We recently asked our teacher members what it’s like teaching yoga to children. Korinna Pilafidis-Williams is a Junior Intermediate Level 3 teacher based in London, talks about how she has developed her classes for children and the benefits it brings them:
“I have often asked myself why I teach yoga for children especially when I am in front of 15 kids who are either very active and close to hanging themselves off the ropes or yawning and totally despondent. I could just stay at home and look at my own children who would challenge me in similar ways. Also why are there so few yoga teachers teaching kids? The answer to the last question is relatively easy. It is not just the sheer physical effort that goes into such a class, but it is the constant strain to keep the class controlled which is generally not such an issue with an adult class. But most importantly is the fear of injury to a child. You have to have eyes everywhere and be certain that they follow your instruction, for you just have to look away for a second and they fall or topple over in their effort to please. If a severe injury occurs we do not just have to deal with the child, but with the parents and the threat of being sued.
Despite this very genuine fear, my answer to why I teach children is simple. Both yoga and kids have something in common that I treasure most: honesty. Like the asanas they are clear and truthful, so I know immediately whether they are bored or enjoying themselves.
Over the years I have developed my classes so that they include a mixture of discipline, fun and real learning – often without them even noticing that they are learning.
At the beginning of a term I explain to them that they are not only doing yoga but that they will learn a new language (Sanskrit) and will also find out about their body. One of my 10-year-old pupils has been with me for almost 3 years and knows most of the Sanskrit names for the poses that he has learned just by listening to them.
As for the body we have a constant member in our group, Bob-Bone, the skeleton. A previous class named him when Bob the Builder was featuring large. He is always with us and we have a few minutes at the beginning of the class when we look at the different bones and learn the English as well as their scientific names in Latin or Greek. At the end of term we usually have a quiz where I test their knowledge. One of their favourite aides memoir is for the Latin name for the kneecap – a chocolate spread but with a p at the beginning. Or for the thigh bone a F(emale) animal with a bushy tail which lives in the trees of Madagascar.
More fun in the class comes in the shape of imaginative stories, which the kids write, using yoga poses. After small adjustments to the stories, which sometimes are too fantastical to perform, we invite the parents to come and watch.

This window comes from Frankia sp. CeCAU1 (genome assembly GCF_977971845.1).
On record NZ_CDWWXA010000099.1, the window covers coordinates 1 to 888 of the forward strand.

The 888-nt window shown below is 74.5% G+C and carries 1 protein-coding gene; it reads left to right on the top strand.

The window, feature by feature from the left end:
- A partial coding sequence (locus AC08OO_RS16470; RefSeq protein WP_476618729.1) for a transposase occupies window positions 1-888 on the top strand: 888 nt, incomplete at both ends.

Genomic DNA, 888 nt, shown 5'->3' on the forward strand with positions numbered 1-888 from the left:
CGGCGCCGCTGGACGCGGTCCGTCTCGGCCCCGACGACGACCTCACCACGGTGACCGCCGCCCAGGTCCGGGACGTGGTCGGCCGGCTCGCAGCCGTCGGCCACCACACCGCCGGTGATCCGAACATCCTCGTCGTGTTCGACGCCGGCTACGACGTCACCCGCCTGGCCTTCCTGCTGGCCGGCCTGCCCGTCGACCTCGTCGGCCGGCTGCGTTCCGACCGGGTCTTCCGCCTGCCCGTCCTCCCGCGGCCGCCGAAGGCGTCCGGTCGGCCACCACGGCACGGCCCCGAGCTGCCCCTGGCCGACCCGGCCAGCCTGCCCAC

But it is not all fun and games. The main part of learning comes through discipline. I can tell very quickly how the individual child behaves at school. On the whole they respond well to it, sometimes without even noticing. They have their mats aligned, learn how to roll a mat or carry it into the equipment room. I will never start until all stand in Tadasana, which is often very difficult because their feet are really very far away from their brain.
Through all this I try to sow a seed, even if they stop after a term, and hope that they will come back to yoga later in life when they feel the need for it. It is almost like learning a language that you learn when you are young and then forget, but when you pick it up again it is there ready to be released and grow. I often hear from parents how their children have learnt to sleep better and relax with the help of Savasana. It is indeed the most challenging pose, but mastered amazingly well already after a few weeks. For me it is a real joy to look at these active, sometimes-rebellious kids lying there quietly and serenely.
As to the honesty mentioned at the beginning, I would like to finish with a conversation I had with one of my pupils who told me that he does Garudasana in the middle of the playground at school. When I asked him what the others thought of him he replied with a very serious voice: “They think I am mad!” Honest(l)y.
In Iyengar yoga we only encourage children from the age of six to take classes. A six-year-old child is usually at school and is used to some sort of discipline and is able to watch and listen when a pose is demonstrated. More importantly, most of them have learnt the difference between their left and right sides. The physiological reason behind the age limit is however more significant. Under the age of six most children’s heads are bigger in proportion to their body, especially their arms, so they should not attempt to do Sirsasana or Sarvangasana because the arms would not be able to support the head, neck and body. Apart from that, some of the bones of the skull have not properly fused. Pressure on the head in Sirsasana could lead to nerve damage if the pose is performed wrongly. Furthermore the big muscles in the body, which help stability, have not developed.”
Korinna Pilafidis-Williams has been practising Iyengar Yoga for 34 years and has been teaching youngsters for almost 10 years. The class at the Iyengar Yoga Institute Maida Vale is one of the oldest and most established children’s classes in the country. Korinna and her students have appeared on children’s BBC programmes including Blue Peter and Xchange. They also performed in front of Geeta Iyengar at Crystal Palace during the Iyengar Yoga Jubilee in 2002. Korinna has also led children’s workshops at the Yoga Show at Olympia.